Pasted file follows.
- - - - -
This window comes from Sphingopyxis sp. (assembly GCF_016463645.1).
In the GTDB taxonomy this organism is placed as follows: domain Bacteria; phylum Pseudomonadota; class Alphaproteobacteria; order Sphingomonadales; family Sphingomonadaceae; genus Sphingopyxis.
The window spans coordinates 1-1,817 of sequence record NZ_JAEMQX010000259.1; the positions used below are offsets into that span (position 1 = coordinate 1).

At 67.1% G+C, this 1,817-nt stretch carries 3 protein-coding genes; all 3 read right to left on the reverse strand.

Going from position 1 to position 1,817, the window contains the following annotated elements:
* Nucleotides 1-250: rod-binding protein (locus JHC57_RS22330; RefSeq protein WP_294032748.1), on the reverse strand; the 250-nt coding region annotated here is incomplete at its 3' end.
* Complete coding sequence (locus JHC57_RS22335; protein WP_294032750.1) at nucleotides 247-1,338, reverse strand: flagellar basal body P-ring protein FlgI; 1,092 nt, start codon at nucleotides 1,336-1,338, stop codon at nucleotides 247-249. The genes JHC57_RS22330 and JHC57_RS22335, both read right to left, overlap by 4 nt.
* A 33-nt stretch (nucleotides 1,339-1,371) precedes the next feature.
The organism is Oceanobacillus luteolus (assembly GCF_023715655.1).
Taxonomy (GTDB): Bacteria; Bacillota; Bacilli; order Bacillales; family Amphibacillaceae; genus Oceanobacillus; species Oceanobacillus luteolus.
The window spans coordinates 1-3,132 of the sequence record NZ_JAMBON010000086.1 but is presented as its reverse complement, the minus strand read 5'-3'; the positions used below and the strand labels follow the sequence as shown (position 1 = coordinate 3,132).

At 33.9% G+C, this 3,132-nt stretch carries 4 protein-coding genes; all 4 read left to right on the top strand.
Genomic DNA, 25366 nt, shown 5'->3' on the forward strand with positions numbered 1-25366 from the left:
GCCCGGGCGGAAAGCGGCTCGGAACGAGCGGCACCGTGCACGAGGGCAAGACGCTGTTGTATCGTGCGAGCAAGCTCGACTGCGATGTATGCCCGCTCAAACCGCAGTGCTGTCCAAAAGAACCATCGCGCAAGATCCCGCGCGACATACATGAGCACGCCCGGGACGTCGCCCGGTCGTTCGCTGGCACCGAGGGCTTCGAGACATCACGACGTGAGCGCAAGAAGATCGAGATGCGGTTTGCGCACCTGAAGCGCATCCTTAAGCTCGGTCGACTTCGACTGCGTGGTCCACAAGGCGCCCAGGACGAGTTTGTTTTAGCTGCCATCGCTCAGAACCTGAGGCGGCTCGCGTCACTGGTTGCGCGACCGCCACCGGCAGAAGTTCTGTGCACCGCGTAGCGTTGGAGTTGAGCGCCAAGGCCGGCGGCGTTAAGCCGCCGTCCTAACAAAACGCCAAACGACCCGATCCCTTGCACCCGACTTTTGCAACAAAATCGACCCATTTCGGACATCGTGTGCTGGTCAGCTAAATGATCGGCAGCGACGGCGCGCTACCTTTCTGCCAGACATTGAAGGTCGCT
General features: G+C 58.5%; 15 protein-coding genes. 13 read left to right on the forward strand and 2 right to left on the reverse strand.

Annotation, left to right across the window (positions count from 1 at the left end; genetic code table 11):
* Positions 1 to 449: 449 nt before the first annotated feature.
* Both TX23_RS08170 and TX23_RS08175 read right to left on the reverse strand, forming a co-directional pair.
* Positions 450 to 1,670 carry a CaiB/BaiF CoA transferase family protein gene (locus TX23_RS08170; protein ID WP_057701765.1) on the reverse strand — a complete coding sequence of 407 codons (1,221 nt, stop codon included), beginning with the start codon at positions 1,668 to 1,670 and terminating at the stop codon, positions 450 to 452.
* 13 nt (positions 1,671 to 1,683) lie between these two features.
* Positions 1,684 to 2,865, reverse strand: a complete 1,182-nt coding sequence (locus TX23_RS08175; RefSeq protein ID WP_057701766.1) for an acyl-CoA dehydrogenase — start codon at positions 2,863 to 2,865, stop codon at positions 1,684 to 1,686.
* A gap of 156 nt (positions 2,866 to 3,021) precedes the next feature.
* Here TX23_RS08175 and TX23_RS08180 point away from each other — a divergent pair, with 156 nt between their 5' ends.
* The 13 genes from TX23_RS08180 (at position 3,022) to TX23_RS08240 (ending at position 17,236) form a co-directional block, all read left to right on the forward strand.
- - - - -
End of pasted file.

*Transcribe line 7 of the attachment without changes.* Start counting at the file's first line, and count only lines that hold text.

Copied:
* Complete coding sequence (locus JHC57_RS22335; protein WP_294032750.1) at nucleotides 247-1,338, reverse strand: flagellar basal body P-ring protein FlgI; 1,092 nt, start codon at nucleotides 1,336-1,338, stop codon at nucleotides 247-249. The genes JHC57_RS22330 and JHC57_RS22335, both read right to left, overlap by 4 nt.